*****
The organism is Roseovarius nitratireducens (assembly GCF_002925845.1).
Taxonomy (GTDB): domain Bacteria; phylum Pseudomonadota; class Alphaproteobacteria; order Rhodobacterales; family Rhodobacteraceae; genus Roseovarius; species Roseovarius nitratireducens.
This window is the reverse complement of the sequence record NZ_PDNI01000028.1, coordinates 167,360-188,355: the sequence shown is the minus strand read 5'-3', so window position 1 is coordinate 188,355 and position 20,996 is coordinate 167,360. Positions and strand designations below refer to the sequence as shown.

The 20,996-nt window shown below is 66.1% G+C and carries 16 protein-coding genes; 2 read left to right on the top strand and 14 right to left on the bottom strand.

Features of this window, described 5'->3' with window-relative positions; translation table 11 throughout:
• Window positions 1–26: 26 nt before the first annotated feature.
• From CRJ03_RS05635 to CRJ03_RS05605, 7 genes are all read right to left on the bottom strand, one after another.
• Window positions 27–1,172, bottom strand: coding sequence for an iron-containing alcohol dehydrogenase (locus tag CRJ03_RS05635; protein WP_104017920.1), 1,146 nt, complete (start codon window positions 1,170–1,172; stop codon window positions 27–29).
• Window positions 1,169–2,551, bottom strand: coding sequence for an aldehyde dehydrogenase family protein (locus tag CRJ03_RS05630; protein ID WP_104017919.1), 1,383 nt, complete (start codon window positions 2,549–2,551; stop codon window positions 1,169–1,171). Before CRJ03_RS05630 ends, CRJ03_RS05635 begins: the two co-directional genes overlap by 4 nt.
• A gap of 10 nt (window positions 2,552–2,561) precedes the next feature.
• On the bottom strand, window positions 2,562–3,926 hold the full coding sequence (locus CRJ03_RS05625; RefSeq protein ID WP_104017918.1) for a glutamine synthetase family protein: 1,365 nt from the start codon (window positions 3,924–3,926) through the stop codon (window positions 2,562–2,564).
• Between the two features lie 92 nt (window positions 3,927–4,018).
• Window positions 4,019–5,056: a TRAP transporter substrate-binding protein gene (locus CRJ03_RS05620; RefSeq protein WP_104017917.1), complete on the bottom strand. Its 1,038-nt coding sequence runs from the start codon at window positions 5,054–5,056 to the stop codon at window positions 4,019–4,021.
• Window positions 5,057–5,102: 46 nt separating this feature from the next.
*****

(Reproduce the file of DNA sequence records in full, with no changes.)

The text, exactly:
The organism is Roseovarius nitratireducens (assembly GCF_002925845.1).
Taxonomy (GTDB): domain Bacteria; phylum Pseudomonadota; class Alphaproteobacteria; order Rhodobacterales; family Rhodobacteraceae; genus Roseovarius; species Roseovarius nitratireducens.
This window is the reverse complement of the sequence record NZ_PDNI01000028.1, coordinates 167,360-188,355: the sequence shown is the minus strand read 5'-3', so window position 1 is coordinate 188,355 and position 20,996 is coordinate 167,360. Positions and strand designations below refer to the sequence as shown.

The 20,996-nt window shown below is 66.1% G+C and carries 16 protein-coding genes; 2 read left to right on the top strand and 14 right to left on the bottom strand.

Features of this window, described 5'->3' with window-relative positions; translation table 11 throughout:
• Window positions 1–26: 26 nt before the first annotated feature.
• From CRJ03_RS05635 to CRJ03_RS05605, 7 genes are all read right to left on the bottom strand, one after another.
• Window positions 27–1,172, bottom strand: coding sequence for an iron-containing alcohol dehydrogenase (locus tag CRJ03_RS05635; protein WP_104017920.1), 1,146 nt, complete (start codon window positions 1,170–1,172; stop codon window positions 27–29).
• Window positions 1,169–2,551, bottom strand: coding sequence for an aldehyde dehydrogenase family protein (locus tag CRJ03_RS05630; protein ID WP_104017919.1), 1,383 nt, complete (start codon window positions 2,549–2,551; stop codon window positions 1,169–1,171). Before CRJ03_RS05630 ends, CRJ03_RS05635 begins: the two co-directional genes overlap by 4 nt.
• A gap of 10 nt (window positions 2,552–2,561) precedes the next feature.
• On the bottom strand, window positions 2,562–3,926 hold the full coding sequence (locus CRJ03_RS05625; RefSeq protein ID WP_104017918.1) for a glutamine synthetase family protein: 1,365 nt from the start codon (window positions 3,924–3,926) through the stop codon (window positions 2,562–2,564).
• Between the two features lie 92 nt (window positions 3,927–4,018).
• Window positions 4,019–5,056: a TRAP transporter substrate-binding protein gene (locus CRJ03_RS05620; RefSeq protein WP_104017917.1), complete on the bottom strand. Its 1,038-nt coding sequence runs from the start codon at window positions 5,054–5,056 to the stop codon at window positions 4,019–4,021.
• Window positions 5,057–5,102: 46 nt separating this feature from the next.